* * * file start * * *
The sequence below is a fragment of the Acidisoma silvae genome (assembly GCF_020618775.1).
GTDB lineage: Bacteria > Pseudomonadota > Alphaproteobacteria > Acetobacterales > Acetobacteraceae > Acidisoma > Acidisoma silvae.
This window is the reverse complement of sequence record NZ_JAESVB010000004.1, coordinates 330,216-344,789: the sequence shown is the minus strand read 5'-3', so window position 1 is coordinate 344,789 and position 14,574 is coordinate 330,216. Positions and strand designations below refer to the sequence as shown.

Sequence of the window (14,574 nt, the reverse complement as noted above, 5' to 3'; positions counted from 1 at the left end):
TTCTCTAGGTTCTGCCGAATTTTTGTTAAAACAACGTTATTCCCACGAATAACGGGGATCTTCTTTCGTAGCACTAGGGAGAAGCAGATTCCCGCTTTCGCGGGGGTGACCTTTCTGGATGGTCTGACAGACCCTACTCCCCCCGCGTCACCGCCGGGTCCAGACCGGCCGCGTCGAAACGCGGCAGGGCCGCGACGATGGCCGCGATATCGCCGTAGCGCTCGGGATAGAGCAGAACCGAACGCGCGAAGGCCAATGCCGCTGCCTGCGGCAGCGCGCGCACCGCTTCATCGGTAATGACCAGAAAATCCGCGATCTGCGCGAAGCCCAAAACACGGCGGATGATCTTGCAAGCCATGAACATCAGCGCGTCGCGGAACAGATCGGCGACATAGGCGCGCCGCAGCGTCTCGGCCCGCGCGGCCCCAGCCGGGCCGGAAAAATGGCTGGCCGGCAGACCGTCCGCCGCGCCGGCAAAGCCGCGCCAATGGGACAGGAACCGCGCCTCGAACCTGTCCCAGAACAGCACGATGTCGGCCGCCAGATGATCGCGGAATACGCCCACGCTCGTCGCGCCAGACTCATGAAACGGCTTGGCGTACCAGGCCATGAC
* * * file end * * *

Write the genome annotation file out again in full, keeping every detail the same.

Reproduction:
The sequence below is a fragment of the Acidisoma silvae genome (assembly GCF_020618775.1).
GTDB lineage: Bacteria > Pseudomonadota > Alphaproteobacteria > Acetobacterales > Acetobacteraceae > Acidisoma > Acidisoma silvae.
This window is the reverse complement of sequence record NZ_JAESVB010000004.1, coordinates 330,216-344,789: the sequence shown is the minus strand read 5'-3', so window position 1 is coordinate 344,789 and position 14,574 is coordinate 330,216. Positions and strand designations below refer to the sequence as shown.

Sequence of the window (14,574 nt, the reverse complement as noted above, 5' to 3'; positions counted from 1 at the left end):
TTCTCTAGGTTCTGCCGAATTTTTGTTAAAACAACGTTATTCCCACGAATAACGGGGATCTTCTTTCGTAGCACTAGGGAGAAGCAGATTCCCGCTTTCGCGGGGGTGACCTTTCTGGATGGTCTGACAGACCCTACTCCCCCCGCGTCACCGCCGGGTCCAGACCGGCCGCGTCGAAACGCGGCAGGGCCGCGACGATGGCCGCGATATCGCCGTAGCGCTCGGGATAGAGCAGAACCGAACGCGCGAAGGCCAATGCCGCTGCCTGCGGCAGCGCGCGCACCGCTTCATCGGTAATGACCAGAAAATCCGCGATCTGCGCGAAGCCCAAAACACGGCGGATGATCTTGCAAGCCATGAACATCAGCGCGTCGCGGAACAGATCGGCGACATAGGCGCGCCGCAGCGTCTCGGCCCGCGCGGCCCCAGCCGGGCCGGAAAAATGGCTGGCCGGCAGACCGTCCGCCGCGCCGGCAAAGCCGCGCCAATGGGACAGGAACCGCGCCTCGAACCTGTCCCAGAACAGCACGATGTCGGCCGCCAGATGATCGCGGAATACGCCCACGCTCGTCGCGCCAGACTCATGAAACGGCTTGGCGTACCAGGCCATGAC